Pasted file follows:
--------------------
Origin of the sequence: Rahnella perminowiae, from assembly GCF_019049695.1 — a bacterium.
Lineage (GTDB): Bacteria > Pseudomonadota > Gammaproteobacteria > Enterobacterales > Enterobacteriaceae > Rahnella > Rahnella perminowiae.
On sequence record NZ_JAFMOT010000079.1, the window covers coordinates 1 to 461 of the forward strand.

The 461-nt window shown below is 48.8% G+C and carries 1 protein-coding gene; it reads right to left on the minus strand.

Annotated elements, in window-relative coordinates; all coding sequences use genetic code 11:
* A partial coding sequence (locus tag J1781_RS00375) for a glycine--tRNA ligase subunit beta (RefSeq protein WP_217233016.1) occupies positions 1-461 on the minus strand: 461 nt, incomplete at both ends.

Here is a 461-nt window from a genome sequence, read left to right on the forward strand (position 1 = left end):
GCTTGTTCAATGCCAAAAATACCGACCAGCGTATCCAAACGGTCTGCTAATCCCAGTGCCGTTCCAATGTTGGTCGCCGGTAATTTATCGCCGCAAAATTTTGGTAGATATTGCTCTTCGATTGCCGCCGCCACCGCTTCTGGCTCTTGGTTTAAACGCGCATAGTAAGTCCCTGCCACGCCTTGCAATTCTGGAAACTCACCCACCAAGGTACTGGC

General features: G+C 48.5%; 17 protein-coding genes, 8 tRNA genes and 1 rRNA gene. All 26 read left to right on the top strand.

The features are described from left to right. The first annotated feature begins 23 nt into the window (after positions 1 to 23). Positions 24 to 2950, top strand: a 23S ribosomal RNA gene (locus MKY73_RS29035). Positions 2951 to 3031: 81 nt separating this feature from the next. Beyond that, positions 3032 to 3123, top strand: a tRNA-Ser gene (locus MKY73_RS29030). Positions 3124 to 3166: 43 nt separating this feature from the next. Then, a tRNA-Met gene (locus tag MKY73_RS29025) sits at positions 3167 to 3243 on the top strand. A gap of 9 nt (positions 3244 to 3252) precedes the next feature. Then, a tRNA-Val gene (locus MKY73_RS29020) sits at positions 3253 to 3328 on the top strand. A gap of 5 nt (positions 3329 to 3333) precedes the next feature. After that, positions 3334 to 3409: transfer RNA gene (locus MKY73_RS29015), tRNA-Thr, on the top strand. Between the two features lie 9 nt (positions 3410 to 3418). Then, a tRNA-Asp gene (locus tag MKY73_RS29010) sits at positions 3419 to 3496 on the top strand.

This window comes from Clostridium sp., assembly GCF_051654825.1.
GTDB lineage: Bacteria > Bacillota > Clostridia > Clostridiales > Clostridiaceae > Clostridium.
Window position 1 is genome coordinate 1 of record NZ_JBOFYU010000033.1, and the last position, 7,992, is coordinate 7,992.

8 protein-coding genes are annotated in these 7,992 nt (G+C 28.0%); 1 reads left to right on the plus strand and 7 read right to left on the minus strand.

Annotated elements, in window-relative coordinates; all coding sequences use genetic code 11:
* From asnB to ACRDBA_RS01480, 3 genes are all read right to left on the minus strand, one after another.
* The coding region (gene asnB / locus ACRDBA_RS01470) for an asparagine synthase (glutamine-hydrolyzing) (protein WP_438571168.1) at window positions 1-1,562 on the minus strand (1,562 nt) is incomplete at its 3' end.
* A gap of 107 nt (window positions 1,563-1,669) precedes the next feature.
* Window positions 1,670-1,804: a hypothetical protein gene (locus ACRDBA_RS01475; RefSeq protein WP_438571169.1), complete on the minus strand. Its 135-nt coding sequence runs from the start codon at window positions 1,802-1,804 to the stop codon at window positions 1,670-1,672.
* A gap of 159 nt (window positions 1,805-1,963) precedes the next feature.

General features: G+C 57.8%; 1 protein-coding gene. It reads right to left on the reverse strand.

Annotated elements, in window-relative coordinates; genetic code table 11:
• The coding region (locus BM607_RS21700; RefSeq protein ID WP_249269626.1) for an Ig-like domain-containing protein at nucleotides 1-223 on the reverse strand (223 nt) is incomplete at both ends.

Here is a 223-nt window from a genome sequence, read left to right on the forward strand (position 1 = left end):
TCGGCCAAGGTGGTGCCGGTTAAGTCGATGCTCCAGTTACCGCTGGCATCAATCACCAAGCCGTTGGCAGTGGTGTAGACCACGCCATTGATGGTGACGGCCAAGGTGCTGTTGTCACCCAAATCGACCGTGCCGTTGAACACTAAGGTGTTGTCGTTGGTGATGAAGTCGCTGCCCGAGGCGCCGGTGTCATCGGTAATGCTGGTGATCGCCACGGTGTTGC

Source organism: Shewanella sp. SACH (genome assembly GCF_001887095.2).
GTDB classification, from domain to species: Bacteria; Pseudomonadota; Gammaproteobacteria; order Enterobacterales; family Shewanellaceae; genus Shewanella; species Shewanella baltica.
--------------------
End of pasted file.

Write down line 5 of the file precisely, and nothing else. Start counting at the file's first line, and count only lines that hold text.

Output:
Annotated elements, in window-relative coordinates; all coding sequences use genetic code 11: